- the other way : since DrawingML is hardcoded, an arbitrary number of SVG fragments may not be represented in DrawingML with markup and semantics compatibility. This problem is directly tied to the fact that 1) DrawingML is not based on SVG, it defines his own world 2) DrawingML lacks a number of SVG concepts and therefore cannot directly map markup and semantics. And there is one problem, today's Office 2007 runtime does not allow ANY FOREIGN XML ELEMENT in any of the core ECMA 376 languages, including DrawingML. In other words, if you take a DrawingML fragment, and add a few markup to tag it with information that defines some SVG concept from a SVG fragment, that would be seen by Office 2007 as a case of corrupt document.

- both ways : these are both cases above combined.

3.3 The last case of comparison is strict markup and semantics compatibility. This case is automatically bound to fail since DrawingML was developed by a single vendor and is not based on other standards.

4) Conclusion

It does not demonstrate anything other than :

- there is no direct mapping between DrawingML and SVG, and that has the unfortunate consequence of pointing out the single vendor's proprietary design that went into DrawingML. Should the single vendor have designed DrawingML on top of SVG, the situation would be drastically different.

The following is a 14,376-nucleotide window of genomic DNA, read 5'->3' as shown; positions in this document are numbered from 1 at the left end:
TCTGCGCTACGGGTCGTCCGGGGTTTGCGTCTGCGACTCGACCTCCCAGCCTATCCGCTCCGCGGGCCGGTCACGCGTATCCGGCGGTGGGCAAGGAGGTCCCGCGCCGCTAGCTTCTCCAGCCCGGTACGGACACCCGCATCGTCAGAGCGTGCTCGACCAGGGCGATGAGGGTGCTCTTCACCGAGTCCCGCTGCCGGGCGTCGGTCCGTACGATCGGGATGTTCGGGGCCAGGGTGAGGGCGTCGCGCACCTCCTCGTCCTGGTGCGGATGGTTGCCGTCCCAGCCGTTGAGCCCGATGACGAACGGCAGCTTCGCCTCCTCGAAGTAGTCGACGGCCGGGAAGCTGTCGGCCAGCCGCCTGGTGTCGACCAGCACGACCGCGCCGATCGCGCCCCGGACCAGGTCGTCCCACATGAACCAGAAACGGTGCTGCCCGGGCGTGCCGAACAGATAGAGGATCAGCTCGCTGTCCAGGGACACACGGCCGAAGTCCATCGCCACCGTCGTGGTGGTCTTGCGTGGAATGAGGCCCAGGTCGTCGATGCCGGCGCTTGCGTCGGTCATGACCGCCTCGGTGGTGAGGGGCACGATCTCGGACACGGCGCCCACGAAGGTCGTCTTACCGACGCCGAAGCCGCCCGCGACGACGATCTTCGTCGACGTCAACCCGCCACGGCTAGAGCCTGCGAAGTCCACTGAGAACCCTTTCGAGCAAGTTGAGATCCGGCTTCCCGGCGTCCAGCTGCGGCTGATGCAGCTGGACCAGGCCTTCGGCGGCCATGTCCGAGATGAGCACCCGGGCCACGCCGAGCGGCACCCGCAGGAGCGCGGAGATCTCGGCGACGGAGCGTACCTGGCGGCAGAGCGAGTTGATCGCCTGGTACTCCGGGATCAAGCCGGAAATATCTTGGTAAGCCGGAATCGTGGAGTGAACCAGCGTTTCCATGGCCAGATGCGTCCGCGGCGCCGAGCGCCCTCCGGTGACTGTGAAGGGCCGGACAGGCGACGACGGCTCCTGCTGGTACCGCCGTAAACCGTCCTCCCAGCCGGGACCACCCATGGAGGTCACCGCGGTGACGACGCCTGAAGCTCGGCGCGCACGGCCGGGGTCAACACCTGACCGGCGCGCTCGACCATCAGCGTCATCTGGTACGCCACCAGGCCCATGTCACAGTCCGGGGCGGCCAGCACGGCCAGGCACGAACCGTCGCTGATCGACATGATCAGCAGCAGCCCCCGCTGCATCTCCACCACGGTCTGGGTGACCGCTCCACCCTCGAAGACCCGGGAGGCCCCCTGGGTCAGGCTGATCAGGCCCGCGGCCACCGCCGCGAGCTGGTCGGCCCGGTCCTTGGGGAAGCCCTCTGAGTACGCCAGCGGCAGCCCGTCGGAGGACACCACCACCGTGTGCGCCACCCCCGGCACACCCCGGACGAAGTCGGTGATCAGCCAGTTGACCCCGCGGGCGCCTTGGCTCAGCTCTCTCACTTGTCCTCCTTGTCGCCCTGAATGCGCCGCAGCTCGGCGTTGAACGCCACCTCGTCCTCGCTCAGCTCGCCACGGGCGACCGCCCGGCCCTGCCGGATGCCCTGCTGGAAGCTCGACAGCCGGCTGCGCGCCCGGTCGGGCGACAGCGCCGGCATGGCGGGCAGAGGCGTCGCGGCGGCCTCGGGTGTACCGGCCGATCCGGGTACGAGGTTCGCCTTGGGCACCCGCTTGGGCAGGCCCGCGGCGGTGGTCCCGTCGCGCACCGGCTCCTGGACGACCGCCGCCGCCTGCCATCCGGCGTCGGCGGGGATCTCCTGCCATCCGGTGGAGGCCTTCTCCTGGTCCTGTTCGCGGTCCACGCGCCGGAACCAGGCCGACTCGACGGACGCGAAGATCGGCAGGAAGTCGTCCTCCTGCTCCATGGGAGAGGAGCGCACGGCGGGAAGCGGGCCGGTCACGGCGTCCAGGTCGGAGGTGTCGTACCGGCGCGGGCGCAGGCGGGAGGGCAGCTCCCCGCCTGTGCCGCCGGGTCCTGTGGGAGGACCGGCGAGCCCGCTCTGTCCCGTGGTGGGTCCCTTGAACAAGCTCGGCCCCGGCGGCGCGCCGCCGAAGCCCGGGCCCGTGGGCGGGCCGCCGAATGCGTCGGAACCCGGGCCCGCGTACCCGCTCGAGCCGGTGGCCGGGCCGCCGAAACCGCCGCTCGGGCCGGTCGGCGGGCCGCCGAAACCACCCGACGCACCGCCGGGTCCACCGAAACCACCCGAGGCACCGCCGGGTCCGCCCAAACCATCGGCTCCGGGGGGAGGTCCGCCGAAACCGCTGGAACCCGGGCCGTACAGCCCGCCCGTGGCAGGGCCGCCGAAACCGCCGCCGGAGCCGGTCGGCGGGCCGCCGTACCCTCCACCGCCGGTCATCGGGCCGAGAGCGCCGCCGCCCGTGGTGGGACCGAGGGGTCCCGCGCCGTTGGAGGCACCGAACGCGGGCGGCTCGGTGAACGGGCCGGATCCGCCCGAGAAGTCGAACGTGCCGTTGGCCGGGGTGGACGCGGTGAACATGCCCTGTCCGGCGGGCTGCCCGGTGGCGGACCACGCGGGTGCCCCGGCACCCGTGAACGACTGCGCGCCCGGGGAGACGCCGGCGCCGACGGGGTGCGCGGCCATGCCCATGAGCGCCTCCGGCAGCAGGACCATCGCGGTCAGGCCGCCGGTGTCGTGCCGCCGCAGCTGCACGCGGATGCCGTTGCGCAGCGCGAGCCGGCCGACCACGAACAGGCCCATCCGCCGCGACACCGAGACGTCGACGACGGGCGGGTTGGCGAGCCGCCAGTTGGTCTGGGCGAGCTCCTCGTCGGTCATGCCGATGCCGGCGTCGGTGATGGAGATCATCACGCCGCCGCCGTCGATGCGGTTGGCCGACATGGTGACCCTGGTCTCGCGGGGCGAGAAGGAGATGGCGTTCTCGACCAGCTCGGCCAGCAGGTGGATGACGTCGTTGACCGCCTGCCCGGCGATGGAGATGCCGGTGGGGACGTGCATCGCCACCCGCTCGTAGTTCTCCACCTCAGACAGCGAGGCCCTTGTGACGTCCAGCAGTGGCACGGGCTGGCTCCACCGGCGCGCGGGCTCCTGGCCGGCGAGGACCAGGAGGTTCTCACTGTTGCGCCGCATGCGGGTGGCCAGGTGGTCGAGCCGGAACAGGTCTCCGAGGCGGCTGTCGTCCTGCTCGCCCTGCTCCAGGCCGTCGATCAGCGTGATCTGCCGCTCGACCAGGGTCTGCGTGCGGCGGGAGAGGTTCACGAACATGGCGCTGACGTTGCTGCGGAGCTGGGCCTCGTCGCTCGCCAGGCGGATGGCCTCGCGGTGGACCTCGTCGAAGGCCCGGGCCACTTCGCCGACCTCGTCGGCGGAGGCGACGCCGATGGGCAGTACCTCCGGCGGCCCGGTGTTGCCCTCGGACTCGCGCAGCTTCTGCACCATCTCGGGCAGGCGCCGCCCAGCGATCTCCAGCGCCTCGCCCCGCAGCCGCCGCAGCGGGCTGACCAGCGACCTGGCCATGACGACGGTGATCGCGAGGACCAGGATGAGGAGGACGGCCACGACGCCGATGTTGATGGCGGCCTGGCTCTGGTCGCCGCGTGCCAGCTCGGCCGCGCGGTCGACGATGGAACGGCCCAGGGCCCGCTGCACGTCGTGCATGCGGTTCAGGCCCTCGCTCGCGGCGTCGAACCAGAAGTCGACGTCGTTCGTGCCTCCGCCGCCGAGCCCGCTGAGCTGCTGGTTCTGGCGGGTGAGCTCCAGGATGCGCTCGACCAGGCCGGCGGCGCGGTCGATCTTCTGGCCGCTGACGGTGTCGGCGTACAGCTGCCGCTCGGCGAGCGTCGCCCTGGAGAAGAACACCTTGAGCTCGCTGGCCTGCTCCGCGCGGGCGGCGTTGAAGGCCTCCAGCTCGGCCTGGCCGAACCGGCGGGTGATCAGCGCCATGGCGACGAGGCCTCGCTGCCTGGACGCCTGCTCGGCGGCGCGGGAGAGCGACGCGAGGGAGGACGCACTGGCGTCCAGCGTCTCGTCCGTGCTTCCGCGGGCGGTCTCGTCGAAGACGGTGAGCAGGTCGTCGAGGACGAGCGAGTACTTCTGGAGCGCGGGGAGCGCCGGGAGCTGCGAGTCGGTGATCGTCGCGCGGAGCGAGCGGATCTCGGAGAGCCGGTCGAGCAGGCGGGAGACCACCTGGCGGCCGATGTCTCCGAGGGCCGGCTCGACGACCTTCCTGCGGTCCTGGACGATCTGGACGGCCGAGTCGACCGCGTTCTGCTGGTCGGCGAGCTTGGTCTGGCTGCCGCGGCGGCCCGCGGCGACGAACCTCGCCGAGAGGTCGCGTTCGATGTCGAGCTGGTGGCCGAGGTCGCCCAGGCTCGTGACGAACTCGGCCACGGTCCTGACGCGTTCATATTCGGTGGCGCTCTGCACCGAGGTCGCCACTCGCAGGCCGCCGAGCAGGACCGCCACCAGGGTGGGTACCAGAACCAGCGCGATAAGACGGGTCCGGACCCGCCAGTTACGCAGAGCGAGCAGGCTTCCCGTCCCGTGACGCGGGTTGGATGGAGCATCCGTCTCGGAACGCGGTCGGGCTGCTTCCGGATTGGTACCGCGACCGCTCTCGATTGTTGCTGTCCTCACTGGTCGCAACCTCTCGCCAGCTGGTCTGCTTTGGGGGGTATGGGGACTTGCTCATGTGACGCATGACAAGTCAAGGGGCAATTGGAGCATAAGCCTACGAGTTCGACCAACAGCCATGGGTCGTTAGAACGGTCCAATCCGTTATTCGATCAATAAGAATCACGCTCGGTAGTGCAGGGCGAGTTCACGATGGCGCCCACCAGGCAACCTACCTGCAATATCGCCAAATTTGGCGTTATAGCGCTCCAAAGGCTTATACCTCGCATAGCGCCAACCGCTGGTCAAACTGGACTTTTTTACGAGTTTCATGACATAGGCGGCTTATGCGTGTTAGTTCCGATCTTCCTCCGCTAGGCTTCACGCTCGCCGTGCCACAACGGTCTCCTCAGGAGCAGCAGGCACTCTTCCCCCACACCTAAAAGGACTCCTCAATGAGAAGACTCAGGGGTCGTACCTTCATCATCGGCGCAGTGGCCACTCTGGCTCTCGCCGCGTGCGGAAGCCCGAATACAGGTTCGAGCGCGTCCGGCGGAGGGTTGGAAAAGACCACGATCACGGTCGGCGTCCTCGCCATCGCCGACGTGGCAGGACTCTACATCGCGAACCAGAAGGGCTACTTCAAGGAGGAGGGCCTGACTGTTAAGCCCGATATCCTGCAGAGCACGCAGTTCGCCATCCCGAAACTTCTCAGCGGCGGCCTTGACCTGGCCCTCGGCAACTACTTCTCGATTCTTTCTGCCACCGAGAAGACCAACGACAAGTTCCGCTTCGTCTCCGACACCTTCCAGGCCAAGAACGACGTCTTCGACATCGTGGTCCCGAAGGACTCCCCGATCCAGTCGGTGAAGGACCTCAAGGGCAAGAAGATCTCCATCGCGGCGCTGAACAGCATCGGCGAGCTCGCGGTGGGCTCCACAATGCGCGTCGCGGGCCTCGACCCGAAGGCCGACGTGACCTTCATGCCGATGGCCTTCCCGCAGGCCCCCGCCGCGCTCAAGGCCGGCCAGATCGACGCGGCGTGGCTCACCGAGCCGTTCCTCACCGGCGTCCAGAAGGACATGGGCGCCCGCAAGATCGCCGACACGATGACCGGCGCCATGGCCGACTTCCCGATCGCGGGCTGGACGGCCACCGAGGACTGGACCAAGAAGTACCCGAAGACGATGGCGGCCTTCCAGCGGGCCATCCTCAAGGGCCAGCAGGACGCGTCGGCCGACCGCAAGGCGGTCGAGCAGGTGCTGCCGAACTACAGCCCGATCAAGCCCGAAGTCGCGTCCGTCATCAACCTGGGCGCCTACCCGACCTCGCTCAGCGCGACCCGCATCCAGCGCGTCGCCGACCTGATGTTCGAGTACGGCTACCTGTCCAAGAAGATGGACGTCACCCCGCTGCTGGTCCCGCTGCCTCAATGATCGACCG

- the lack of the author's own understanding of the fundamental reason why people use XML markup : in essence you can add all the missing markup from one language into another to satisfy scenarios such as round-tripping (DrawingML ==> SVG ==> DrawingML) without loss.

Some additional background information. The author of that document is Sheela E N, an employee of Sonata software, an Indian consulting company. Sonata software has made a name for themselves since 2006 by contracting with...Microsoft for helping them test a Microsoft-sponsored open source project ODF-OOXML, under the guidance of French-based CleverAge, and a number of other consulting companies. Those ties define a biased source (directly paid) when it comes to discussing Microsoft file formats.